Horror and Terror and The Better of Us
Sharks and the idea of being bitten or especially eaten by one is an irrational fear many people have. We eat animals by the tonne but the idea of them being able to eat us is now such a distant possibility that the notion is loaded with more horror than ever.
“…non-human animals can be our food, but we can never be their food….Horror movies and stories reflect this deep-seated dread of becoming food for other forms of life: horror is the wormy corpse, vampires sucking blood and sci-fi monsters trying to eat humans (“Alien 1 and 2”). Horror and outrage usually greet stories of other species eating live or dead humans, and various levels of hysteria our nibbling by leeches, sandflies, and mosquitoes.”
Val Plumwood sums up the idea of them and us in Animals and Ecology: Towards a Better Integration (2003). Sharks have been linked to horror since humans first discovered them. Countless films and stories back up this deep-seated fear and the media continues to beat the terror drum.
From the Christians in the Colosseum being thrown to the lions to James Bond and his many (but always) victorious confrontations with sharks, snakes, spiders and other animals under the control of his enemy, sharks have been an effective tool of terror. And who can forget Robert Shaw’s incredible monologue on the sinking of the USS Indianapolis in Jaws. The idea of being in the water surrounded by sharks who pick you off one by one as you watch your friends die helplessly is by far the most effective scene in the film – no special effects or mechanical sharks needed – just the power of imagination and a fictional account of a real event where ‘nature won’.
Shaw’s character Quint is in a constant state of rage throughout the film that this shark could possibly get the better of him just as Ahab was about the white whale. Human literatures are rife with the idea that humans are masters and any inversion of this notion causes rage. The Australian governments’ shark culling program is a perfect example, and we know how that ends. The last Tasmanian tiger died in Hobart Zoo on 7 September 1936, the last known thylacine.
The use of sharks as a tool of terror is not just a modern-day media phenomena. It has been well documented in the slave trade. According to Marcus Rediker, History from below the water line: Sharks and the Atlantic Slave Trade (2008), the sharks were both the best friend and the enemy of the slave ship captains. “’Sharks’ would thus take its place in the lexicon of class description, a cant term signifying a worthless fellow who made a living by his wits, sponging, swindling, cheating and scamming. Sailors might invert the class meaning by saying of sharks, ‘we call them Sea Lawyers.’”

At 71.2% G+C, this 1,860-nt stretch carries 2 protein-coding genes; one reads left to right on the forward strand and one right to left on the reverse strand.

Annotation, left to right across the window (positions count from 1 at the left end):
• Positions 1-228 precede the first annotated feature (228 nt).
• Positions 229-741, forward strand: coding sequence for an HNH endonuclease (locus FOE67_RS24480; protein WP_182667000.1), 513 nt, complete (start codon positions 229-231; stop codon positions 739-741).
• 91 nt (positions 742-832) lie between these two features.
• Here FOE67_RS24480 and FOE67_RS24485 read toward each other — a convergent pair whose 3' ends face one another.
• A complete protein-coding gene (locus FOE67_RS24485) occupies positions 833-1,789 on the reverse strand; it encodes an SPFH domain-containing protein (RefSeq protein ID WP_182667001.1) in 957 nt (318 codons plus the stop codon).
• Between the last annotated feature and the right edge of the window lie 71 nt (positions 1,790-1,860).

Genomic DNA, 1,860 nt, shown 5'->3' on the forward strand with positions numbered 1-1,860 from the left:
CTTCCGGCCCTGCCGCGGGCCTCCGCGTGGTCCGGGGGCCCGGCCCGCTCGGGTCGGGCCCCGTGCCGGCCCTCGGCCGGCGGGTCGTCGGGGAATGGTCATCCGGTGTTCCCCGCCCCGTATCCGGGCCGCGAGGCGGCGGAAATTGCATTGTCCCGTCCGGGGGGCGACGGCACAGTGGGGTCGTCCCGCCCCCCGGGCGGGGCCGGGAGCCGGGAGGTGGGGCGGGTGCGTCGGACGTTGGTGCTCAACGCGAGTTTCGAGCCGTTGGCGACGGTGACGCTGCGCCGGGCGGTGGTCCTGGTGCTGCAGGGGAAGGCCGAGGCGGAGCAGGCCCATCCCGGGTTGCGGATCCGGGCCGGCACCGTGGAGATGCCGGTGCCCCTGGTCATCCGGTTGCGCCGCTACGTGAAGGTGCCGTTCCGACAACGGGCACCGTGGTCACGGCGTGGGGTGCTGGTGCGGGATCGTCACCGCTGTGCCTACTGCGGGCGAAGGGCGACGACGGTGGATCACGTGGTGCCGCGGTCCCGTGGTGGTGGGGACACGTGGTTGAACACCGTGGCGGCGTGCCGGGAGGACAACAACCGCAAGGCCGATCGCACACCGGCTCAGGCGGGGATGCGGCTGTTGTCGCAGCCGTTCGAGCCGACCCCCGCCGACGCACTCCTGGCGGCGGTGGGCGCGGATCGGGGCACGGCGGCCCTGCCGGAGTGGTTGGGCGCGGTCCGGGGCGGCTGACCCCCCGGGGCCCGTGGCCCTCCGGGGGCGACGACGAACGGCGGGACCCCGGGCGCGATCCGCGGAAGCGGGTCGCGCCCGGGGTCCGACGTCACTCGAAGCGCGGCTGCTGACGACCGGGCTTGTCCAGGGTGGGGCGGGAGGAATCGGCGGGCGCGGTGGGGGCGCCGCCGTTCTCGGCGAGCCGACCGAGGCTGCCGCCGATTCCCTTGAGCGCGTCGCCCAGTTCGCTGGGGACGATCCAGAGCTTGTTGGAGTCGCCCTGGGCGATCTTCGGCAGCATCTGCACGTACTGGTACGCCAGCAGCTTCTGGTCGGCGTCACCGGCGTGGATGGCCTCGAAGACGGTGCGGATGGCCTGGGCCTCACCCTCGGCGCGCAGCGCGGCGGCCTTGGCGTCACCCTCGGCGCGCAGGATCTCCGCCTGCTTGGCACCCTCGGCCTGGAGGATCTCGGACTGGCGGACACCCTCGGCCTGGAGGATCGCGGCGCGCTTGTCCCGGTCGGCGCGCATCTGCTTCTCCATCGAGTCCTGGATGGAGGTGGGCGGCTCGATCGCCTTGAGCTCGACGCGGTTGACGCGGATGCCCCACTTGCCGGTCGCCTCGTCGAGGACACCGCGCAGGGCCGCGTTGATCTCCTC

The slave ship captains used the fear of throwing disruptive slaves overboard to the sharks as a form of control and they used the sharks to dispose of the sick and dead bodies of the infirm by throwing them overboard and making the other slaves watch. “It comes as no surprise that a collective grouping of sharks is known as a ‘shiver’” (Rediker 2008).
How dare an animal get the better of us? Don’t they know who we are? This seems to be the underlying message here. As Plumwood states, “Being food for other animals shakes our image of human mastery.”
We cringe at the idea of cowering in a cave trying to fend off lions and tigers and bears, oh my! We cannot bide the idea that we have not moved beyond our primitive ancestors who often had to compete with other animals for food and also had to defend themselves in order not to become food. This idea is so foreign to most of us today – it plays in our minds like a comedy instead of the tragedy it is.